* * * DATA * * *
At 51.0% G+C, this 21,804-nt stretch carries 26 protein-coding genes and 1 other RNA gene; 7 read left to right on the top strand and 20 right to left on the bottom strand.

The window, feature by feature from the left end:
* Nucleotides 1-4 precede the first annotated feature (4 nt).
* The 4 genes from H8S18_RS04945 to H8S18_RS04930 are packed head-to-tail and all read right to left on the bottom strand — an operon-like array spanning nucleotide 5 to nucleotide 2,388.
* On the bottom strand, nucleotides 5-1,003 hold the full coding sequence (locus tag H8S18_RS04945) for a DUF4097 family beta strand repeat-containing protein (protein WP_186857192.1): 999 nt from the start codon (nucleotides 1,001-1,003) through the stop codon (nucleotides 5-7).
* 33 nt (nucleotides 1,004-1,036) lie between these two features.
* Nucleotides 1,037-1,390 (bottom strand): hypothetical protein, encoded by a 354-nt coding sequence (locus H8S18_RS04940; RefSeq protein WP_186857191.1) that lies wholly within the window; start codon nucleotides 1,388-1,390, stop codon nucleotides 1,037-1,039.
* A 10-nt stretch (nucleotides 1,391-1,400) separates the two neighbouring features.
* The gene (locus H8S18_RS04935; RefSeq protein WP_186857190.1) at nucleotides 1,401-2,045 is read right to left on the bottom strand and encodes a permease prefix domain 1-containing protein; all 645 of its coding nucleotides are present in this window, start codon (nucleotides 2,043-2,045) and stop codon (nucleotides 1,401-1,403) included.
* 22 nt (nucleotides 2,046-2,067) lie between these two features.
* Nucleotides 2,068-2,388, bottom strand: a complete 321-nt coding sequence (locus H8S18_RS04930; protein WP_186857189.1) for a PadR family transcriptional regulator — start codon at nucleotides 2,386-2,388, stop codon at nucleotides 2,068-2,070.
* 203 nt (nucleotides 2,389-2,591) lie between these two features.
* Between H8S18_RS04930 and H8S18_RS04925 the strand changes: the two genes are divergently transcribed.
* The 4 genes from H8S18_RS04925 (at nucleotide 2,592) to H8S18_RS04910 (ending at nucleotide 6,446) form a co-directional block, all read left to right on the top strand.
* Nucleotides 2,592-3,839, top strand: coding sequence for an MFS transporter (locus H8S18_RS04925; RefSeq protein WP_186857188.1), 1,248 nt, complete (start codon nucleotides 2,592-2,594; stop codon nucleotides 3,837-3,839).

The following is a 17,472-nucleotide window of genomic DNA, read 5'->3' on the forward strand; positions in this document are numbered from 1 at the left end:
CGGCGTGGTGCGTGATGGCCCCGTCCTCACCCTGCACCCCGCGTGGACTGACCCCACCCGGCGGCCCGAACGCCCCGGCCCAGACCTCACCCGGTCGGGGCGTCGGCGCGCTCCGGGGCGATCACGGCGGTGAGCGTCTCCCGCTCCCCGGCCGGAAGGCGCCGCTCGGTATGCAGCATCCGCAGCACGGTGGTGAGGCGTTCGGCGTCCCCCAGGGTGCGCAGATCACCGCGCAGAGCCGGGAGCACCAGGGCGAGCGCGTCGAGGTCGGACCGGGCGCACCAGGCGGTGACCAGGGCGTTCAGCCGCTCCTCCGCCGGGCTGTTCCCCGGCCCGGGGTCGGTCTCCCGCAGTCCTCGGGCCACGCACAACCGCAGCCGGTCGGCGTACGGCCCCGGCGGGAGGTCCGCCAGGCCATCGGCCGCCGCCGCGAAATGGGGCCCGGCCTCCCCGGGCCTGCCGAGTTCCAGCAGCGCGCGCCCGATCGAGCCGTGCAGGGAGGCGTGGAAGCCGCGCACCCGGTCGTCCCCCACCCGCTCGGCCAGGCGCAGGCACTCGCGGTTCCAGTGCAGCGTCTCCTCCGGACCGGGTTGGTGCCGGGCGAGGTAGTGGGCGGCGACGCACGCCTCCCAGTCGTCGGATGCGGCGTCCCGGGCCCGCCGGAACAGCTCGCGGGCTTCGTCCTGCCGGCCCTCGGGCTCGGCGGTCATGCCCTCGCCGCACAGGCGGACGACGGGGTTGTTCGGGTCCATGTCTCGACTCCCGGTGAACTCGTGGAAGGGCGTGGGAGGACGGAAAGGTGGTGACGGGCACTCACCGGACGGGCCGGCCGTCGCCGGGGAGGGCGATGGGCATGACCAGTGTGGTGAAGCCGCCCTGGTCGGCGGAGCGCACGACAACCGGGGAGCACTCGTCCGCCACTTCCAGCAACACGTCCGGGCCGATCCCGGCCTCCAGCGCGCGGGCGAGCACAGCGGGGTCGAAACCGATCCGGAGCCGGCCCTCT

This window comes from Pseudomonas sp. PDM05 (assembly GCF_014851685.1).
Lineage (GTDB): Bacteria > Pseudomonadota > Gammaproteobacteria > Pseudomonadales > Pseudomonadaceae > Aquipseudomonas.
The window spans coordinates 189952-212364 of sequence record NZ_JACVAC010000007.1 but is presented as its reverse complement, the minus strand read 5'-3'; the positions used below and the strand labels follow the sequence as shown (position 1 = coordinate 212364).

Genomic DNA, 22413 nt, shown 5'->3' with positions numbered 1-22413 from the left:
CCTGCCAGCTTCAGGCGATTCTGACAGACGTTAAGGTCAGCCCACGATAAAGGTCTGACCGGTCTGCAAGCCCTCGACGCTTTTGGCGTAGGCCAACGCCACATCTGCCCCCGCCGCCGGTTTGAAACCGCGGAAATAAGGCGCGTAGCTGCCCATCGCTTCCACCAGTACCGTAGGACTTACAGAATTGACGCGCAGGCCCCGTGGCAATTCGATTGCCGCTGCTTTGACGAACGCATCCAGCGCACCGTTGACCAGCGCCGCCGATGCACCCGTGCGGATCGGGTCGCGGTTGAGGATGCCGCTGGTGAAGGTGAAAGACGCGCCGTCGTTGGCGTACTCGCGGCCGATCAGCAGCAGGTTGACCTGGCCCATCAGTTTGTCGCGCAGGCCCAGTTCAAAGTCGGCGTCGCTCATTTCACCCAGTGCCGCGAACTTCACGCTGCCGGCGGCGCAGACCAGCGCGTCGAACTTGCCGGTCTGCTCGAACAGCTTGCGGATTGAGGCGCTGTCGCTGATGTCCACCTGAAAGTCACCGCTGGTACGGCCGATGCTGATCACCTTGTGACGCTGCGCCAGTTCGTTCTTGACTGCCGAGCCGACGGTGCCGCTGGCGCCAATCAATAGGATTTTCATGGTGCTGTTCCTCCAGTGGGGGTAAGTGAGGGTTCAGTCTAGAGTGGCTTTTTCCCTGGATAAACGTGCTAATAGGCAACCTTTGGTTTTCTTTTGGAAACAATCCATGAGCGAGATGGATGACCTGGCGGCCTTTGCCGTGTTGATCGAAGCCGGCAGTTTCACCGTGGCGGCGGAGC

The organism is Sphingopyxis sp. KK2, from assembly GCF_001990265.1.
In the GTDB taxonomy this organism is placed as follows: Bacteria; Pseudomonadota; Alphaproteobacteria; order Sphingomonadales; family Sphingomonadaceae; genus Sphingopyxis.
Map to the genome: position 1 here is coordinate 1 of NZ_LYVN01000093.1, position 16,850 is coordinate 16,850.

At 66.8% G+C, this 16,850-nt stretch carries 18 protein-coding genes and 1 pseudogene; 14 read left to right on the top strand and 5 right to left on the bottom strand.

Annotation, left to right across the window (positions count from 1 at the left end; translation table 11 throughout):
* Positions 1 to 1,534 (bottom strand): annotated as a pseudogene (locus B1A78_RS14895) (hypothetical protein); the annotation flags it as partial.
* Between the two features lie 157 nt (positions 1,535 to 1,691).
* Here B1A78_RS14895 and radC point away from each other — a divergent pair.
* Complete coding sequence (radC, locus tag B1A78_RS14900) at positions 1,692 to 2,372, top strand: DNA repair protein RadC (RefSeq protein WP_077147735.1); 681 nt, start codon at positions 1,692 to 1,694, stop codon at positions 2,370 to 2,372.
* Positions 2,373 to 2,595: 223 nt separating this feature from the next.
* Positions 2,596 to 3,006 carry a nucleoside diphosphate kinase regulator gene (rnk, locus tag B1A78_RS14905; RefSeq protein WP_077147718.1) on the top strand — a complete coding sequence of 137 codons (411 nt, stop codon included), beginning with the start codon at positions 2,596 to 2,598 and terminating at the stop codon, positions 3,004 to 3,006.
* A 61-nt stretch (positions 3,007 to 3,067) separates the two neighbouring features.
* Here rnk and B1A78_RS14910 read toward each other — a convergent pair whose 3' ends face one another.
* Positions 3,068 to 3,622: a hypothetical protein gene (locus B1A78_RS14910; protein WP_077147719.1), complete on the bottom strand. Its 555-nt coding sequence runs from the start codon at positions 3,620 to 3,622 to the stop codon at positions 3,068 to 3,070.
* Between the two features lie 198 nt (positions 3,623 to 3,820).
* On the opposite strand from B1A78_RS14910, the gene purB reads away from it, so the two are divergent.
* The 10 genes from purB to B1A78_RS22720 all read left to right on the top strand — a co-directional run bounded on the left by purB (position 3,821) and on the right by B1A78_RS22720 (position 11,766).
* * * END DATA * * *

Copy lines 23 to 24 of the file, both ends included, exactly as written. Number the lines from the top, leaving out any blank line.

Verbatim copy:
The organism is Sphingopyxis sp. KK2, from assembly GCF_001990265.1.
In the GTDB taxonomy this organism is placed as follows: Bacteria; Pseudomonadota; Alphaproteobacteria; order Sphingomonadales; family Sphingomonadaceae; genus Sphingopyxis.